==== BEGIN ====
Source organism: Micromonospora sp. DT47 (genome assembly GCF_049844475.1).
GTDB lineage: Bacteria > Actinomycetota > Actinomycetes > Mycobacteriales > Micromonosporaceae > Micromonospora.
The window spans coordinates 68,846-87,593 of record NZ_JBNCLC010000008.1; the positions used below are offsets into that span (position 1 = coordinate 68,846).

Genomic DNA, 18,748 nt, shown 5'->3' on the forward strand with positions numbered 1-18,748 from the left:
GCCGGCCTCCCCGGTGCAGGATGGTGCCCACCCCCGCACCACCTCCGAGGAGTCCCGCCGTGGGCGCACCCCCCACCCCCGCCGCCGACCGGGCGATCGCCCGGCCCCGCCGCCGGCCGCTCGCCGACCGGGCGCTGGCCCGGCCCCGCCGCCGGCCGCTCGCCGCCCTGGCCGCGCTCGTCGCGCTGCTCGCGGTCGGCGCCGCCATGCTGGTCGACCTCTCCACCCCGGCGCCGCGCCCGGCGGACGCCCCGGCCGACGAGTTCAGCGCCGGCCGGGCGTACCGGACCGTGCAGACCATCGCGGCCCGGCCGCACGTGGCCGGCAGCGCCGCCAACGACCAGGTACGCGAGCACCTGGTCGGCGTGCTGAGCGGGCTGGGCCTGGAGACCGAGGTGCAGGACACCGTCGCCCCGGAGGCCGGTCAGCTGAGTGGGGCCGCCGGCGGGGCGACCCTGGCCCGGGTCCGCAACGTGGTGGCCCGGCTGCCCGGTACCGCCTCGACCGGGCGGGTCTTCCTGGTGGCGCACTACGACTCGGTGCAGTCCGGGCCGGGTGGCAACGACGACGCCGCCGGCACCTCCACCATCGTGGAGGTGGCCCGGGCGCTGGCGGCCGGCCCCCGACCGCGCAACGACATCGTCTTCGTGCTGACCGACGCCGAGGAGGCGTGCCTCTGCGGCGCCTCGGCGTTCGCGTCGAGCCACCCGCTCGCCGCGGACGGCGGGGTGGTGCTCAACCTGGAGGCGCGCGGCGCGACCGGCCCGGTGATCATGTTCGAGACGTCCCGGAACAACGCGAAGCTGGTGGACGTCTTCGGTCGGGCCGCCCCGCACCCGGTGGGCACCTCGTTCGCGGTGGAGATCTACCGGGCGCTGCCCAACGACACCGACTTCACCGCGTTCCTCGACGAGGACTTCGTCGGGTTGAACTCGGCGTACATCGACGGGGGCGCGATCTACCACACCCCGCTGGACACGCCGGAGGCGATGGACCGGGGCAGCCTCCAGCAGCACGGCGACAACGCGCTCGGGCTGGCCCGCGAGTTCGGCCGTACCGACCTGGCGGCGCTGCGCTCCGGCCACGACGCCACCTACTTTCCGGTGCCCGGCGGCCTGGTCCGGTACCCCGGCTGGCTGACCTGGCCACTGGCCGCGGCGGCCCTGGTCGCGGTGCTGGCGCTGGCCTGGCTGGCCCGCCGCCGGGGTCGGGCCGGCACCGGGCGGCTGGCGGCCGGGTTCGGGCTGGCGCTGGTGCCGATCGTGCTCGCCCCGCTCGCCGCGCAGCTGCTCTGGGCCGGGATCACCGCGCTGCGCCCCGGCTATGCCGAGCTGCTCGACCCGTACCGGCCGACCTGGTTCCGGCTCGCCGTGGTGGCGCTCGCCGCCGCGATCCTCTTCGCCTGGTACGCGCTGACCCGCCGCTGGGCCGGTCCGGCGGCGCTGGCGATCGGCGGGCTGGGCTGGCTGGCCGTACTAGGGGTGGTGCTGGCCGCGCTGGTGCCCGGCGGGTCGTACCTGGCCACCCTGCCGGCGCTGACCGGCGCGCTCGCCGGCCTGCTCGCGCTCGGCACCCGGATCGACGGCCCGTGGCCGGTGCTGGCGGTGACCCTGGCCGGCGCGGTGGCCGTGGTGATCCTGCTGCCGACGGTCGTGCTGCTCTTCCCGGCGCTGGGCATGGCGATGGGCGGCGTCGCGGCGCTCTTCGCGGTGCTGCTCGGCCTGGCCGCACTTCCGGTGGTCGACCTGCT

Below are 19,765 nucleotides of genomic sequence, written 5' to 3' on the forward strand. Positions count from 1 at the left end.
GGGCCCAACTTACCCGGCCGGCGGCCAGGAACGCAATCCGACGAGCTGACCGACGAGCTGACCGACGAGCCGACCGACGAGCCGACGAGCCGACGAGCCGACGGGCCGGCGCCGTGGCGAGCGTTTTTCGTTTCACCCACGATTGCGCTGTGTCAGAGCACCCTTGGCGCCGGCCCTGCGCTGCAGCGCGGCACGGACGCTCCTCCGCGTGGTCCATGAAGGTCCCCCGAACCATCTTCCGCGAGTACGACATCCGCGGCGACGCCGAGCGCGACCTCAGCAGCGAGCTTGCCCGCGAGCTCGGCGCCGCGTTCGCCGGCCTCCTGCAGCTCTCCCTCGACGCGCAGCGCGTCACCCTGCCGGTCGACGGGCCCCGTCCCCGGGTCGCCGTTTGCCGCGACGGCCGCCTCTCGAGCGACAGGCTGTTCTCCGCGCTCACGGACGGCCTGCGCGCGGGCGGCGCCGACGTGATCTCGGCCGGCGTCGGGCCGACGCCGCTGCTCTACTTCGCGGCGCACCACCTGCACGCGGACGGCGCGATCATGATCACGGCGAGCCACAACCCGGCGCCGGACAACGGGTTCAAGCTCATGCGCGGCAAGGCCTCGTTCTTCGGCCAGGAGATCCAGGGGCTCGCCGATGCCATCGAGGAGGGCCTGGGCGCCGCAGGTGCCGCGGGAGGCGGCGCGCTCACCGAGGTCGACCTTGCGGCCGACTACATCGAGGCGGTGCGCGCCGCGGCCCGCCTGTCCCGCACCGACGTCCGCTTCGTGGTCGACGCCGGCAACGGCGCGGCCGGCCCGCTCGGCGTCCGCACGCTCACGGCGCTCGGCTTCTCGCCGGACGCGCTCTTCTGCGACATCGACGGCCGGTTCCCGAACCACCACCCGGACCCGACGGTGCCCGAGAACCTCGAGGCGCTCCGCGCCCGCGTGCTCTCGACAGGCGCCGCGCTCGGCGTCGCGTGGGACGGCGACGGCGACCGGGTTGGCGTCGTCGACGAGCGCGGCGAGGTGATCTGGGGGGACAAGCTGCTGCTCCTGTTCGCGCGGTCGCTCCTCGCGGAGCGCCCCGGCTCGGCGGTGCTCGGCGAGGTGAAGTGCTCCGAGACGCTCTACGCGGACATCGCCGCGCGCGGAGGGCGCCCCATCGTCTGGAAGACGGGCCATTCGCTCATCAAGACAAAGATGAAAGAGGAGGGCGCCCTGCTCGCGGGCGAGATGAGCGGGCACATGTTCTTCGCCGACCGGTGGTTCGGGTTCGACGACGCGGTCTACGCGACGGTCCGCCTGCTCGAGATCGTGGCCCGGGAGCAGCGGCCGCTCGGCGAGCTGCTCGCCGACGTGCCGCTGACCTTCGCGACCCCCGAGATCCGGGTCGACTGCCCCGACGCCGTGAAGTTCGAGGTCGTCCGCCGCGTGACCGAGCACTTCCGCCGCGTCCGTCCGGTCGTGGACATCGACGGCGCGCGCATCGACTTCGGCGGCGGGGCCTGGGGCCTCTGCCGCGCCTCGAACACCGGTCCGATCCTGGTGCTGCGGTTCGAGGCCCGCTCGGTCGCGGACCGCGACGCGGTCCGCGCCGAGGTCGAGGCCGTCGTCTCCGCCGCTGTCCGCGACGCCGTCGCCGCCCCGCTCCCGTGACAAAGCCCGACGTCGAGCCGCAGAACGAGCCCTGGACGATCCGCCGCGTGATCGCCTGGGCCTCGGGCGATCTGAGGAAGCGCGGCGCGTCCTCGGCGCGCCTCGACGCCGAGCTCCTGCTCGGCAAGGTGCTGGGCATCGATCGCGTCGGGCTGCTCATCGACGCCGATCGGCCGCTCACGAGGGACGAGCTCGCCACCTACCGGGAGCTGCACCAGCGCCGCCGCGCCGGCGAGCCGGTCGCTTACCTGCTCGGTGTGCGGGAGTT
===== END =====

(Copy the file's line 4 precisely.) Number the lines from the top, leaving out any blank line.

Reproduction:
Genomic DNA, 18,748 nt, shown 5'->3' on the forward strand with positions numbered 1-18,748 from the left: